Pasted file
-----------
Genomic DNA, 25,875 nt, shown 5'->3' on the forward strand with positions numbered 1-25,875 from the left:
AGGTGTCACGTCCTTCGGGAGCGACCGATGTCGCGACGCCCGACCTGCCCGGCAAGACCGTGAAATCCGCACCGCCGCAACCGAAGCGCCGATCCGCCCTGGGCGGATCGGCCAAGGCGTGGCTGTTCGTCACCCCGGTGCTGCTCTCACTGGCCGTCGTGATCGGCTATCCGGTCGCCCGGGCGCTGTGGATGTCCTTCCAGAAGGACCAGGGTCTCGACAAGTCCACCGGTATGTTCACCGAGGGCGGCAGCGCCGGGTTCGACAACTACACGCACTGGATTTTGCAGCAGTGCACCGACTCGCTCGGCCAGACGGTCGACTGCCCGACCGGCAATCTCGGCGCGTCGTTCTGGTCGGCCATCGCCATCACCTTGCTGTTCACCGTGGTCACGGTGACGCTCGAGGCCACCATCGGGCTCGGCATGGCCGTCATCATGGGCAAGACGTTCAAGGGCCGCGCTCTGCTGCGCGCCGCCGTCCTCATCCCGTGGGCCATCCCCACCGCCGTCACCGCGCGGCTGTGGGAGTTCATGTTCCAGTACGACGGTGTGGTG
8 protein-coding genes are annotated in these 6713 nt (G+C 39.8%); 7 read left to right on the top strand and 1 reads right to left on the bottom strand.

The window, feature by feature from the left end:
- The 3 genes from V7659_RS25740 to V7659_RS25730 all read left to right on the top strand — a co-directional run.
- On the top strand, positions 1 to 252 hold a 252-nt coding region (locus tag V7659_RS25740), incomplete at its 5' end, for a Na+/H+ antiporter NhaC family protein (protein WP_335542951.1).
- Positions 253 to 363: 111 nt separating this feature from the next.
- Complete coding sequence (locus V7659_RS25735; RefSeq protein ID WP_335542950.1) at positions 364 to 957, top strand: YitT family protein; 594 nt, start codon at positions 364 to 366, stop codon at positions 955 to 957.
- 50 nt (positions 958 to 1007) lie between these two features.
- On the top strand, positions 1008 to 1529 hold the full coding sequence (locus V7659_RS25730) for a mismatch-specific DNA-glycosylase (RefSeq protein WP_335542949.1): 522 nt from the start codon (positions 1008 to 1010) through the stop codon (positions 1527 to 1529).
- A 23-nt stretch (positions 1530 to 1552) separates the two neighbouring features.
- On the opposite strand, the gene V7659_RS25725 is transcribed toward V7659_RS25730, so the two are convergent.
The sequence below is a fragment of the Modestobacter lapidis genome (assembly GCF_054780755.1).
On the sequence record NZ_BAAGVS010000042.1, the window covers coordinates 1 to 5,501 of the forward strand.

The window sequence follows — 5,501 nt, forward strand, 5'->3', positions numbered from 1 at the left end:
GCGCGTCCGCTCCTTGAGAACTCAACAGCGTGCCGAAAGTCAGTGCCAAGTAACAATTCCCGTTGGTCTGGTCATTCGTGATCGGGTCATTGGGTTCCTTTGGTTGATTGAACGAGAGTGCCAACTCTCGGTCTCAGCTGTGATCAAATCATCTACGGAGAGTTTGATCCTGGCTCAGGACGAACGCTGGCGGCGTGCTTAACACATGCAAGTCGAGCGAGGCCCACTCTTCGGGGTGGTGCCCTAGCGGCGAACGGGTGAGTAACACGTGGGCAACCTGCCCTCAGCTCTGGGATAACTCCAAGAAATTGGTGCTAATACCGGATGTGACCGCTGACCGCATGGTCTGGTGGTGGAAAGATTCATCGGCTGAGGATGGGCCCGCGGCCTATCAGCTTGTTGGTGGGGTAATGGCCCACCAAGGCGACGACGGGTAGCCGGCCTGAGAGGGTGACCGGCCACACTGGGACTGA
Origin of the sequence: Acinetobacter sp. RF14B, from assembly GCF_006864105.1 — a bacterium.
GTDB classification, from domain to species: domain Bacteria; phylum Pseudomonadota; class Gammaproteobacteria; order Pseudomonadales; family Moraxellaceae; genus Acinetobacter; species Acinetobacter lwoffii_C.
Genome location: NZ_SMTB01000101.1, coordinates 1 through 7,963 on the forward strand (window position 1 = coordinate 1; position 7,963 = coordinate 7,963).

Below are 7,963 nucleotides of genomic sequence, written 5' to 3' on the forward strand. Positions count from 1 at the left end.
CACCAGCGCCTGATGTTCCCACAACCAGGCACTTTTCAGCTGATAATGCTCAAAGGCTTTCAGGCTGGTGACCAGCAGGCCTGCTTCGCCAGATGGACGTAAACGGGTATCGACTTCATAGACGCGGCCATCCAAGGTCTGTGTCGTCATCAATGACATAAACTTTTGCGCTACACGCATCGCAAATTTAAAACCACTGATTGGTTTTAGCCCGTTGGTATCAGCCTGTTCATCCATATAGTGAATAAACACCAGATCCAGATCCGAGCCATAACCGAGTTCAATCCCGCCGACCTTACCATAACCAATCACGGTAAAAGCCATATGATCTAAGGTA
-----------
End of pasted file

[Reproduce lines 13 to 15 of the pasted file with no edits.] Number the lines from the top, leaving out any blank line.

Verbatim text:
The sequence below is a fragment of the Modestobacter lapidis genome (assembly GCF_054780755.1).
On the sequence record NZ_BAAGVS010000042.1, the window covers coordinates 1 to 5,501 of the forward strand.

The window sequence follows — 5,501 nt, forward strand, 5'->3', positions numbered from 1 at the left end: